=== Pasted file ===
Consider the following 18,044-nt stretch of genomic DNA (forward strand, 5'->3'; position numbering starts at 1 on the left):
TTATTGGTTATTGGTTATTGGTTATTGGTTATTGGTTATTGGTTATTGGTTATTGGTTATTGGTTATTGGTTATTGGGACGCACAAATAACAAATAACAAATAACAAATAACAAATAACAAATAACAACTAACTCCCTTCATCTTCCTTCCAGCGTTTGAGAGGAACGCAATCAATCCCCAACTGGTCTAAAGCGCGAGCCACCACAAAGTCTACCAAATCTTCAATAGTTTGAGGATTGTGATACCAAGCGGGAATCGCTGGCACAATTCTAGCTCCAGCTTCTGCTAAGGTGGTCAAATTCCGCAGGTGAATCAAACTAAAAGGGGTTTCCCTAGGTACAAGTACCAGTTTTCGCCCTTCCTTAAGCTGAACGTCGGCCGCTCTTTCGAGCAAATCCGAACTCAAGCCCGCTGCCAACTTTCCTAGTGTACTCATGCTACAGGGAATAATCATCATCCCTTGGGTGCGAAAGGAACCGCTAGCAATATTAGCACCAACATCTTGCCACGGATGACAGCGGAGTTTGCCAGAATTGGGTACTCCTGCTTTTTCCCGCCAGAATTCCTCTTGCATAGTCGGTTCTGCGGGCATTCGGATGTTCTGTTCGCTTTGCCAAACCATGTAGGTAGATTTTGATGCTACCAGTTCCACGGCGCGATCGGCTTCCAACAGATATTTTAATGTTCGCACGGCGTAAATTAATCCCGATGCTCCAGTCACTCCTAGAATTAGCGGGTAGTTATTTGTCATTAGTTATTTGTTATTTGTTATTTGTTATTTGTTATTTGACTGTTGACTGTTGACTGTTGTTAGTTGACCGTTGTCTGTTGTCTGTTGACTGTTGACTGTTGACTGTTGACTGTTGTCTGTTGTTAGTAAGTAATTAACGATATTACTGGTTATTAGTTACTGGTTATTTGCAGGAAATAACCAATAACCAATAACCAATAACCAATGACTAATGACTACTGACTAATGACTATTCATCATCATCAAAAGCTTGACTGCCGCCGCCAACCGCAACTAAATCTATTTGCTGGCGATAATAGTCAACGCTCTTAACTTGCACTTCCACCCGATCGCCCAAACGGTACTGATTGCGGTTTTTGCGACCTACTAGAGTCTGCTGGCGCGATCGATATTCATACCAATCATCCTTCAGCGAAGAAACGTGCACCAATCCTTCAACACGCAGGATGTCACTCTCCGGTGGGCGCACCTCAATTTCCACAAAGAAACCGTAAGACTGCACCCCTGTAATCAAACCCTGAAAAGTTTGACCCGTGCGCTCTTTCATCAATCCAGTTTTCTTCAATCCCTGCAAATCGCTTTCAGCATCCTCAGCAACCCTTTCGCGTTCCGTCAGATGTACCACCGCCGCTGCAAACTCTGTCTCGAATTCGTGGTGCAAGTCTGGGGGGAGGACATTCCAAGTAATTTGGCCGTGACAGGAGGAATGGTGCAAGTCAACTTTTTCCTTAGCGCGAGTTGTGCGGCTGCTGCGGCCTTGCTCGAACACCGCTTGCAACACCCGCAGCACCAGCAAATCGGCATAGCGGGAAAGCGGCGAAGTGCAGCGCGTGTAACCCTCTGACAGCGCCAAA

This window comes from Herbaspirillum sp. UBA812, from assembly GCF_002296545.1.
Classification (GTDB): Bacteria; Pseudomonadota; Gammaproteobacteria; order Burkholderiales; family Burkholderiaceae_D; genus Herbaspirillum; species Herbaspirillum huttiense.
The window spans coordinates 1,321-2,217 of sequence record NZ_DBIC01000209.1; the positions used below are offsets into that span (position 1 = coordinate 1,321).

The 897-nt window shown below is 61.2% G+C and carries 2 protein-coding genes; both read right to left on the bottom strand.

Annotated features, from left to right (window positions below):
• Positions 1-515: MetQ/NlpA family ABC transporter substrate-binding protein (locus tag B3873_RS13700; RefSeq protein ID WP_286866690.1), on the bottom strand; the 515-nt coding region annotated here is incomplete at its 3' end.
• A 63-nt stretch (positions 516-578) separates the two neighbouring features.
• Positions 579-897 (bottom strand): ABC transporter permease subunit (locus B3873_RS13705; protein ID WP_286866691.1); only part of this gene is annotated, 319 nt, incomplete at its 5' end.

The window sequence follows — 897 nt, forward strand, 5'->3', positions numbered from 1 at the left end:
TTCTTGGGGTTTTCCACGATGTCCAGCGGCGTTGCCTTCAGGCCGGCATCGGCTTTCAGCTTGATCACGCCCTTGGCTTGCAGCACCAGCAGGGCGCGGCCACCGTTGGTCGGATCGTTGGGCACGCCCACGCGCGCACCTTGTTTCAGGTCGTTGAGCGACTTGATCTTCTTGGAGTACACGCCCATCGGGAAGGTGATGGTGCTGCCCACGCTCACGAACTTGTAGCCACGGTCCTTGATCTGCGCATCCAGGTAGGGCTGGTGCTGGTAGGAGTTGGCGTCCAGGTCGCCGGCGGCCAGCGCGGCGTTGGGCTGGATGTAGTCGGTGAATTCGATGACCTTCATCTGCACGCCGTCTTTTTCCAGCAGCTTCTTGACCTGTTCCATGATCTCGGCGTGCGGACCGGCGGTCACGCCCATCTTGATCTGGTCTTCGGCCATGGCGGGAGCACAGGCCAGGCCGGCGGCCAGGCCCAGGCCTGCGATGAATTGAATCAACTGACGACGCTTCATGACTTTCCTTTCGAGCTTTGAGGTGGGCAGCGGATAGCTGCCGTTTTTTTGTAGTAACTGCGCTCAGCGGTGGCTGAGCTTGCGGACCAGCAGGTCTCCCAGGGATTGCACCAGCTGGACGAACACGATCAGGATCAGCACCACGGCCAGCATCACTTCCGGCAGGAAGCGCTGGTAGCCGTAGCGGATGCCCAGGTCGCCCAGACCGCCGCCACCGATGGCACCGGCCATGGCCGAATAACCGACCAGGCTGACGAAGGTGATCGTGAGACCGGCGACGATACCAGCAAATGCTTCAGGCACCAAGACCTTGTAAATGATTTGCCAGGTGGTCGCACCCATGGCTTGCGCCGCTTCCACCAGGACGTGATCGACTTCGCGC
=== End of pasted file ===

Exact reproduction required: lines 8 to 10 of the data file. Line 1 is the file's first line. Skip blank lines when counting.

• Positions 1-515: MetQ/NlpA family ABC transporter substrate-binding protein (locus tag B3873_RS13700; RefSeq protein ID WP_286866690.1), on the bottom strand; the 515-nt coding region annotated here is incomplete at its 3' end.
• A 63-nt stretch (positions 516-578) separates the two neighbouring features.
• Positions 579-897 (bottom strand): ABC transporter permease subunit (locus B3873_RS13705; protein ID WP_286866691.1); only part of this gene is annotated, 319 nt, incomplete at its 5' end.